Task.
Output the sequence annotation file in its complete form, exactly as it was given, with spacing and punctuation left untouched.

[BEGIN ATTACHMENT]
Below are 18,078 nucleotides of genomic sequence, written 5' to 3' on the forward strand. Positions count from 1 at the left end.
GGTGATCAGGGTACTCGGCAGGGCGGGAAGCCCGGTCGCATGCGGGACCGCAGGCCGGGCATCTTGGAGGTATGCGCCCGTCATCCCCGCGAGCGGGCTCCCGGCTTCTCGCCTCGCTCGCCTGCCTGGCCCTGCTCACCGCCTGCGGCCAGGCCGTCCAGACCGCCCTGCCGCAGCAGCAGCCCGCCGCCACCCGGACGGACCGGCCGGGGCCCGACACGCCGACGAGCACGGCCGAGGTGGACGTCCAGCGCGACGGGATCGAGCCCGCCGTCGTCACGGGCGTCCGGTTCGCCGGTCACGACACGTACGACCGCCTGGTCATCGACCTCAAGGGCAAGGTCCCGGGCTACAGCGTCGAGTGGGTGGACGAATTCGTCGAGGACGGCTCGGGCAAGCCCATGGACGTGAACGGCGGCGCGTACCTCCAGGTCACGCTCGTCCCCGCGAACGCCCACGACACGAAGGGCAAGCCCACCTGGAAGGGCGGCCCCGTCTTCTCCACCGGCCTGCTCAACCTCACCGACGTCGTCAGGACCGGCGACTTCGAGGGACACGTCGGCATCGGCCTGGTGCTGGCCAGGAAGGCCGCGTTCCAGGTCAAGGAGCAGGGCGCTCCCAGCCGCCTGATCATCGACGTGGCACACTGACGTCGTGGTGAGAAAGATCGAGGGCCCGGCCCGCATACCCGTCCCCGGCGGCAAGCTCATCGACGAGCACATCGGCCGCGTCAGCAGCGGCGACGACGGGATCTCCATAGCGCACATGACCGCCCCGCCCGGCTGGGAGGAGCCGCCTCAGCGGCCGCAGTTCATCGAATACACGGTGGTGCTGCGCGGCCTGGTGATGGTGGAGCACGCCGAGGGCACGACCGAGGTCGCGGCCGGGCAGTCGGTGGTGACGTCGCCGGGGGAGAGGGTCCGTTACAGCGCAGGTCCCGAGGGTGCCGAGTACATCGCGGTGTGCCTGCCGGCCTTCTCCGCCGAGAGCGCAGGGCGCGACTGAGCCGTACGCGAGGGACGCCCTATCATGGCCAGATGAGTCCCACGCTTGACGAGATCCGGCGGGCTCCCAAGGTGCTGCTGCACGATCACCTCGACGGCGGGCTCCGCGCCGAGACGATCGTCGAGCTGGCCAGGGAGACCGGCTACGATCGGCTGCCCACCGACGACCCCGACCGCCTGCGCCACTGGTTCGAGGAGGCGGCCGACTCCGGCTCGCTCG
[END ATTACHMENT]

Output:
Below are 18,078 nucleotides of genomic sequence, written 5' to 3' on the forward strand. Positions count from 1 at the left end.
GGTGATCAGGGTACTCGGCAGGGCGGGAAGCCCGGTCGCATGCGGGACCGCAGGCCGGGCATCTTGGAGGTATGCGCCCGTCATCCCCGCGAGCGGGCTCCCGGCTTCTCGCCTCGCTCGCCTGCCTGGCCCTGCTCACCGCCTGCGGCCAGGCCGTCCAGACCGCCCTGCCGCAGCAGCAGCCCGCCGCCACCCGGACGGACCGGCCGGGGCCCGACACGCCGACGAGCACGGCCGAGGTGGACGTCCAGCGCGACGGGATCGAGCCCGCCGTCGTCACGGGCGTCCGGTTCGCCGGTCACGACACGTACGACCGCCTGGTCATCGACCTCAAGGGCAAGGTCCCGGGCTACAGCGTCGAGTGGGTGGACGAATTCGTCGAGGACGGCTCGGGCAAGCCCATGGACGTGAACGGCGGCGCGTACCTCCAGGTCACGCTCGTCCCCGCGAACGCCCACGACACGAAGGGCAAGCCCACCTGGAAGGGCGGCCCCGTCTTCTCCACCGGCCTGCTCAACCTCACCGACGTCGTCAGGACCGGCGACTTCGAGGGACACGTCGGCATCGGCCTGGTGCTGGCCAGGAAGGCCGCGTTCCAGGTCAAGGAGCAGGGCGCTCCCAGCCGCCTGATCATCGACGTGGCACACTGACGTCGTGGTGAGAAAGATCGAGGGCCCGGCCCGCATACCCGTCCCCGGCGGCAAGCTCATCGACGAGCACATCGGCCGCGTCAGCAGCGGCGACGACGGGATCTCCATAGCGCACATGACCGCCCCGCCCGGCTGGGAGGAGCCGCCTCAGCGGCCGCAGTTCATCGAATACACGGTGGTGCTGCGCGGCCTGGTGATGGTGGAGCACGCCGAGGGCACGACCGAGGTCGCGGCCGGGCAGTCGGTGGTGACGTCGCCGGGGGAGAGGGTCCGTTACAGCGCAGGTCCCGAGGGTGCCGAGTACATCGCGGTGTGCCTGCCGGCCTTCTCCGCCGAGAGCGCAGGGCGCGACTGAGCCGTACGCGAGGGACGCCCTATCATGGCCAGATGAGTCCCACGCTTGACGAGATCCGGCGGGCTCCCAAGGTGCTGCTGCACGATCACCTCGACGGCGGGCTCCGCGCCGAGACGATCGTCGAGCTGGCCAGGGAGACCGGCTACGATCGGCTGCCCACCGACGACCCCGACCGCCTGCGCCACTGGTTCGAGGAGGCGGCCGACTCCGGCTCGCTCG